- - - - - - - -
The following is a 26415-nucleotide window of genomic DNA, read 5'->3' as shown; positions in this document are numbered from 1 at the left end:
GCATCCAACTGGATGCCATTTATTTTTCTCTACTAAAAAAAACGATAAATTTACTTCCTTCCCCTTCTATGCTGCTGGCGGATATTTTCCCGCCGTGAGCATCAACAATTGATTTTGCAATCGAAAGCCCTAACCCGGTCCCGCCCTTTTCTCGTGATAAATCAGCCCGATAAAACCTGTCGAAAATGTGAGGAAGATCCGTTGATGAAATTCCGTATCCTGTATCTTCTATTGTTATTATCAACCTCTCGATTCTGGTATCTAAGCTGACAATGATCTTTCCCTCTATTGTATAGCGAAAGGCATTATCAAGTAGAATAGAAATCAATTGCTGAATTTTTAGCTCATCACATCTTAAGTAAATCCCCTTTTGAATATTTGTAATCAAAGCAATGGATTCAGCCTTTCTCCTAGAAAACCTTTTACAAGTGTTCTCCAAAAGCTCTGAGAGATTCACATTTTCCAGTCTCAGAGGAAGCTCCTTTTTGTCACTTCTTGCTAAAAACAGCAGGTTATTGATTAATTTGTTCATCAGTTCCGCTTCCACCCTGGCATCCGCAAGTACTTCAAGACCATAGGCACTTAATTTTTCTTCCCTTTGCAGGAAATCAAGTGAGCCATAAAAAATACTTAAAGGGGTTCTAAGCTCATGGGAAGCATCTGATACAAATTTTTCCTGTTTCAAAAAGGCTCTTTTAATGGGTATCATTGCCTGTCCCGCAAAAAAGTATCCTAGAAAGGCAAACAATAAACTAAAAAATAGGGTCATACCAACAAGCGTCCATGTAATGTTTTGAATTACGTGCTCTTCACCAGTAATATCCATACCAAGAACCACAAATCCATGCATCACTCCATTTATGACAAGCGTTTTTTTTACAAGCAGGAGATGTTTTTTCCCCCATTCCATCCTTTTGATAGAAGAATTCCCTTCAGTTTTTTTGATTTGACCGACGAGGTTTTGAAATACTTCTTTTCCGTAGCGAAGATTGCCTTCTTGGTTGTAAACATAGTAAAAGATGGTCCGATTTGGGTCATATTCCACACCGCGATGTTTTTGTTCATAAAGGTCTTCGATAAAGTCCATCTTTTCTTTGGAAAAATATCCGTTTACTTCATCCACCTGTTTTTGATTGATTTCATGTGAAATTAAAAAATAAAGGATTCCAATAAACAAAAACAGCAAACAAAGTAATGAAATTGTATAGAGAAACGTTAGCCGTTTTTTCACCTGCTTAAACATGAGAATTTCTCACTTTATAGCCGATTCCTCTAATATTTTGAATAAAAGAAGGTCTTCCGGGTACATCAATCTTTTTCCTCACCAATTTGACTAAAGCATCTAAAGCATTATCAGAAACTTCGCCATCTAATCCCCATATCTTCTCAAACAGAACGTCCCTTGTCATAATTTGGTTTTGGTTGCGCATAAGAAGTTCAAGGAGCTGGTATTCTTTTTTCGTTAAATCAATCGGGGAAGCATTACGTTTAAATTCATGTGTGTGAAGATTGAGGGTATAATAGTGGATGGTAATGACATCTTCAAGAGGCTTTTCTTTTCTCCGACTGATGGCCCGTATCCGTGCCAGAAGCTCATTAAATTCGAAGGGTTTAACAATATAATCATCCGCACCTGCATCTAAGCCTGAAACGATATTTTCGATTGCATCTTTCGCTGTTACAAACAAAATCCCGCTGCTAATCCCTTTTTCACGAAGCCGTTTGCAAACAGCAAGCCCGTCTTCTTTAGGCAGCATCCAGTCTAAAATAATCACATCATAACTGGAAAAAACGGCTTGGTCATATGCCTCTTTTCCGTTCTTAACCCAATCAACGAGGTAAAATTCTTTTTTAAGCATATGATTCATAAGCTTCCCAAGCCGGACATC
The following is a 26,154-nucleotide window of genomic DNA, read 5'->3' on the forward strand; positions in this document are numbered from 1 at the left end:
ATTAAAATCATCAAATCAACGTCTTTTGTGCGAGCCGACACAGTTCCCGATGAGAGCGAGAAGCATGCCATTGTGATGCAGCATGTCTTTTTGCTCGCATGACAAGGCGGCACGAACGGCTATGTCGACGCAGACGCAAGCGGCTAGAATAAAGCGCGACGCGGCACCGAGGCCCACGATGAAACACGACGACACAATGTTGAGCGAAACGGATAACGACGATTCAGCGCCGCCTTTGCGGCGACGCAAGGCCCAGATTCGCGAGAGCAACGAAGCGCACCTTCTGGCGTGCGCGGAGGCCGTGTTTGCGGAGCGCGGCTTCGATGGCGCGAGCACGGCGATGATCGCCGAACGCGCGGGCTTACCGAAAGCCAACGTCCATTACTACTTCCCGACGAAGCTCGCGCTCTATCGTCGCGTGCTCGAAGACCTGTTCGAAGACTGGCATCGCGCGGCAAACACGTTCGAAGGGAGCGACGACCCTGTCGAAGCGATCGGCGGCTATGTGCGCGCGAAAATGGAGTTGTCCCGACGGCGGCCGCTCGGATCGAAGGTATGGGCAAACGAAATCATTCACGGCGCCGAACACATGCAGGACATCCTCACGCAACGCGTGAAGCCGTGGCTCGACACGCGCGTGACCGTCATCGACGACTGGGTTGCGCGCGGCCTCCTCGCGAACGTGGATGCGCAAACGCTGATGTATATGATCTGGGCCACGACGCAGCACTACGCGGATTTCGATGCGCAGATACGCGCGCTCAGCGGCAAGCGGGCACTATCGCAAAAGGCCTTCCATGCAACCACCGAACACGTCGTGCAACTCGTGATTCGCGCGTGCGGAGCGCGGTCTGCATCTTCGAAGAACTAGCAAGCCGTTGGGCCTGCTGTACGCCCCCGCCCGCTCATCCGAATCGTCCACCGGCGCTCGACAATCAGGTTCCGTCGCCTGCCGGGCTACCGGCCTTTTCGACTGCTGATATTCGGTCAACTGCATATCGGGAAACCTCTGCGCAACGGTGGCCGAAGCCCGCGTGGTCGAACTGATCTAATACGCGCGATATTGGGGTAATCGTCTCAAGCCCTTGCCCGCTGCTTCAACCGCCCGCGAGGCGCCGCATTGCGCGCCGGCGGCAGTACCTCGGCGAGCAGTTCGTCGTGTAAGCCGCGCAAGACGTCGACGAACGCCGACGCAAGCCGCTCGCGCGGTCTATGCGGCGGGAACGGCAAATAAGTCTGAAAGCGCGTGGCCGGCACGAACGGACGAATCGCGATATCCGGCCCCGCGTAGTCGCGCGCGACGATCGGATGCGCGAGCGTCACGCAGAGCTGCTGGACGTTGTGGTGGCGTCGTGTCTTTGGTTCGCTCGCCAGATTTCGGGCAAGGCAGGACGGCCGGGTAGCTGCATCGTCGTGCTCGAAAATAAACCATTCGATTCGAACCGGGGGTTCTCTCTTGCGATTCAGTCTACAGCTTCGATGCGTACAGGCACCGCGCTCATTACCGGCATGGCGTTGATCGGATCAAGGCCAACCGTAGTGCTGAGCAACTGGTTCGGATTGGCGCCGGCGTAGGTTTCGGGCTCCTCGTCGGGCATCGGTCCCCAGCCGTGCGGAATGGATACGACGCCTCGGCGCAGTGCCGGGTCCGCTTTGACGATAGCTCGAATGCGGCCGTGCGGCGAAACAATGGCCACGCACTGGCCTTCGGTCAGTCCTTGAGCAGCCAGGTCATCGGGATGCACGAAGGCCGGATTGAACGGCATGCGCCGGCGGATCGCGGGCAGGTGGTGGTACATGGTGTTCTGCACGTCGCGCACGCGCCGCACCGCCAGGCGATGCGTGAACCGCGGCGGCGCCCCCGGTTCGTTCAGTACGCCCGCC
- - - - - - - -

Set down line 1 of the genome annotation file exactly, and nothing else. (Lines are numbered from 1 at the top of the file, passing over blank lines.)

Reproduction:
The following is a 26415-nucleotide window of genomic DNA, read 5'->3' as shown; positions in this document are numbered from 1 at the left end: